06/04/2018 04:49 BST | Updated 06/04/2018 04:49 BST

Jacob Zuma's 'Day In Court' For Corruption Charges Begins

The former president will appear in the Durban High Court on Friday where he will face 16 charges relating to 783 payments.

Rogan Ward / Reuters
South African President Jacob Zuma arrives at a memorial lecture after unveiling a statue of struggle veteran Harry Gwala in Pietermaritzburg, South Africa, August 6, 2017.

Former president Jacob Zuma is expected to appear in the Durban High Court on Friday where he will face 16 charges relating to 783 payments, which he allegedly received in connection with the controversial multibillion-rand arms deal.

While court is expected to get underway at 09:30 on Friday morning, pro-Zuma supporters are expected to gather outside from the early hours of the morning.

The National Interfaith Council of South Africa, in partnership with the Commission for Religious Affairs, held a vigil on Thursday night ahead of Zuma's appearance. A march and "the mother of all prayers" were also planned for Friday morning.

At a press briefing on Wednesday, Bishop Bheki Ngcobo told reporters that they were working with law enforcement agencies to ensure peace."We want to announce that we have received information that there are elements that have already been mobilised to join the activities to cause chaos. This is aimed at creating a wrong perception in the eyes of the public that former president Zuma's supporters are anarchists," he said.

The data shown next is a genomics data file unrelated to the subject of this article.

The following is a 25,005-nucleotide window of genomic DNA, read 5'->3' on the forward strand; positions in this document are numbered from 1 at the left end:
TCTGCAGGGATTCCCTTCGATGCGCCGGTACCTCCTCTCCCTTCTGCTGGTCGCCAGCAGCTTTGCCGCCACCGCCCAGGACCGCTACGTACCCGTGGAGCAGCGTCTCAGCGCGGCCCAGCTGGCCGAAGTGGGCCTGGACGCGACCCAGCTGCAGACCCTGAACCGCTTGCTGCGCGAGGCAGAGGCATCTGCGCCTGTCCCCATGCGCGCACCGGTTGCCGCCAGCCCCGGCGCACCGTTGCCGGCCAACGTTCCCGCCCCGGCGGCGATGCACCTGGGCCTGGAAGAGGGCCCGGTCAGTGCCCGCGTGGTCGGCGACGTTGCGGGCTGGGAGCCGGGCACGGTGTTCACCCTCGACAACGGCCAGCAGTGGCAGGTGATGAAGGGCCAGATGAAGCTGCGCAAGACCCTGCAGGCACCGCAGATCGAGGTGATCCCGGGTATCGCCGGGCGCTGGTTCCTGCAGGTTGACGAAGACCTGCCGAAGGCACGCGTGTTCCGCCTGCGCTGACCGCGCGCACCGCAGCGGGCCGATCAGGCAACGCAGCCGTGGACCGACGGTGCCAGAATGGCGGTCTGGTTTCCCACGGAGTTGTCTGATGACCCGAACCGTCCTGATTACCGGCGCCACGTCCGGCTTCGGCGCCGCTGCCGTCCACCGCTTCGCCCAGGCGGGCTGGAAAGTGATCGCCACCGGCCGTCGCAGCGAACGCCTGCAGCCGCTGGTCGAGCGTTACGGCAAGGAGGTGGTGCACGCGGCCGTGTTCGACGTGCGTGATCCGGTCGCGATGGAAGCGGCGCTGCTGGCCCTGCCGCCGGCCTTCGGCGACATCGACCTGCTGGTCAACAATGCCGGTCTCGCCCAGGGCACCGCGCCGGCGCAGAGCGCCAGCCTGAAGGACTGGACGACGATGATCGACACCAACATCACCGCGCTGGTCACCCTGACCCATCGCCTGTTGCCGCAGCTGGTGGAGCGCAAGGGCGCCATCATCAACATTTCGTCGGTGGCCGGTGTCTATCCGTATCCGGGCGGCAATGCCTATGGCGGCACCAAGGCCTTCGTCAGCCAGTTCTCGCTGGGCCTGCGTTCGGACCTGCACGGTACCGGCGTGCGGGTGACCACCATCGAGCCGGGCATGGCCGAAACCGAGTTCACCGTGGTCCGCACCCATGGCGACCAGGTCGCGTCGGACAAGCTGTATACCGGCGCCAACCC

Meanwhile, News24 has reliably learnt that the same state advocate who successfully prosecuted fraudster Schabir Shaik will lead the corruption case against Zuma.

Spy tapes

Advocate Billy Downer, SC, a deputy director of public prosecutions in the Western Cape, will lead the State's case against Zuma.Downer is a veteran prosecutor who recently successfully convicted former Western Cape top cop Arno Lamoer.

The case against Zuma has spanned several years, with Patricia de Lille, now DA mayor of Cape Town but then a PAC MP, first telling Parliament in 1999 that the multibillion-rand arms deal could be suspect.

Since then, the matter has been kicked back and forth between courts.

On April 6, 2009, then National Prosecuting Authority (NPA) head Mokotedi Mpshe said recordings of telephone conversations between then Scorpions boss Leonard McCarthy and former NPA boss Bulelani Ngcuka showed political interference in the decision to charge Zuma. The two were recorded discussing the timing of bringing charges against Zuma. The charges related to his alleged involvement in the country's multibillion-rand arms deal.

According to the NPA, the conversations provided evidence at the time of collusion against Zuma between former NPA officials and former president Thabo Mbeki. The charges were subsequently withdrawn just before Zuma was sworn in for his first term as president.

Charges reviewed

However, in 2016 the North Gauteng High Court in Pretoria found that there was no reason for the NPA not to proceed with the prosecution.

Zuma and the NPA appealed this decision in the Supreme Court of Appeal. The court dismissed the appeal in October last year. This after Zuma and the NPA made an about-turn and said the decision not to prosecute him was irrational.

NPA boss Shaun Abrahams had to review the original charges and decide whether to go ahead with the case.

On March 16, Abrahams announced that the NPA had decided to prosecute because it believed there was a reasonable prospect of successful prosecution.

-- News24